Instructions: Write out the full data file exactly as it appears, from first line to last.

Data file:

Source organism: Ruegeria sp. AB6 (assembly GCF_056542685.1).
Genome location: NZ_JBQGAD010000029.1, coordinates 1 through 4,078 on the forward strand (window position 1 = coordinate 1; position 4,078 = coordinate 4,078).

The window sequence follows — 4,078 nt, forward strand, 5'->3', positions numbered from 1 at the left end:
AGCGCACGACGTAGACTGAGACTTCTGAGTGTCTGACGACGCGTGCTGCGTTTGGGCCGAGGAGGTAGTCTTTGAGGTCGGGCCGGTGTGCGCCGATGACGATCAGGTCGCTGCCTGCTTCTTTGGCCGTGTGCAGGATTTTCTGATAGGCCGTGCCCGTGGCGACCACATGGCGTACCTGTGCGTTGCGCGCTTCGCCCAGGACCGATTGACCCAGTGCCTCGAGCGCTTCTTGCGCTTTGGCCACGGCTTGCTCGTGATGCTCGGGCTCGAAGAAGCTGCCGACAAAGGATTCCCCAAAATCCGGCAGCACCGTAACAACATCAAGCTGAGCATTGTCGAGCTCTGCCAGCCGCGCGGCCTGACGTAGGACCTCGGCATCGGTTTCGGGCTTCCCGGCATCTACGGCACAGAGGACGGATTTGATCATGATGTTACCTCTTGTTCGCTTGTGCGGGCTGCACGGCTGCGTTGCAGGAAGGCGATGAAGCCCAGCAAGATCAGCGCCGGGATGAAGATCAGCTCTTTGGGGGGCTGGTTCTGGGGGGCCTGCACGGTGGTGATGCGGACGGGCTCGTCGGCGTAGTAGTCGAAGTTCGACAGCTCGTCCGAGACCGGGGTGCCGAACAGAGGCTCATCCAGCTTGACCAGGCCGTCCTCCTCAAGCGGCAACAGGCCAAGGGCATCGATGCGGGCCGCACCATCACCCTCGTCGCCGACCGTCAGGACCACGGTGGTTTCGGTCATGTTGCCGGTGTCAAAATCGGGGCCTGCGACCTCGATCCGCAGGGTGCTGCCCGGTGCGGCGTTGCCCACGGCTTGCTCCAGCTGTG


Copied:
Source organism: Ruegeria sp. AB6 (assembly GCF_056542685.1).
Genome location: NZ_JBQGAD010000029.1, coordinates 1 through 4,078 on the forward strand (window position 1 = coordinate 1; position 4,078 = coordinate 4,078).

The window sequence follows — 4,078 nt, forward strand, 5'->3', positions numbered from 1 at the left end:
AGCGCACGACGTAGACTGAGACTTCTGAGTGTCTGACGACGCGTGCTGCGTTTGGGCCGAGGAGGTAGTCTTTGAGGTCGGGCCGGTGTGCGCCGATGACGATCAGGTCGCTGCCTGCTTCTTTGGCCGTGTGCAGGATTTTCTGATAGGCCGTGCCCGTGGCGACCACATGGCGTACCTGTGCGTTGCGCGCTTCGCCCAGGACCGATTGACCCAGTGCCTCGAGCGCTTCTTGCGCTTTGGCCACGGCTTGCTCGTGATGCTCGGGCTCGAAGAAGCTGCCGACAAAGGATTCCCCAAAATCCGGCAGCACCGTAACAACATCAAGCTGAGCATTGTCGAGCTCTGCCAGCCGCGCGGCCTGACGTAGGACCTCGGCATCGGTTTCGGGCTTCCCGGCATCTACGGCACAGAGGACGGATTTGATCATGATGTTACCTCTTGTTCGCTTGTGCGGGCTGCACGGCTGCGTTGCAGGAAGGCGATGAAGCCCAGCAAGATCAGCGCCGGGATGAAGATCAGCTCTTTGGGGGGCTGGTTCTGGGGGGCCTGCACGGTGGTGATGCGGACGGGCTCGTCGGCGTAGTAGTCGAAGTTCGACAGCTCGTCCGAGACCGGGGTGCCGAACAGAGGCTCATCCAGCTTGACCAGGCCGTCCTCCTCAAGCGGCAACAGGCCAAGGGCATCGATGCGGGCCGCACCATCACCCTCGTCGCCGACCGTCAGGACCACGGTGGTTTCGGTCATGTTGCCGGTGTCAAAATCGGGGCCTGCGACCTCGATCCGCAGGGTGCTGCCCGGTGCGGCGTTGCCCACGGCTTGCTCCAGCTGTG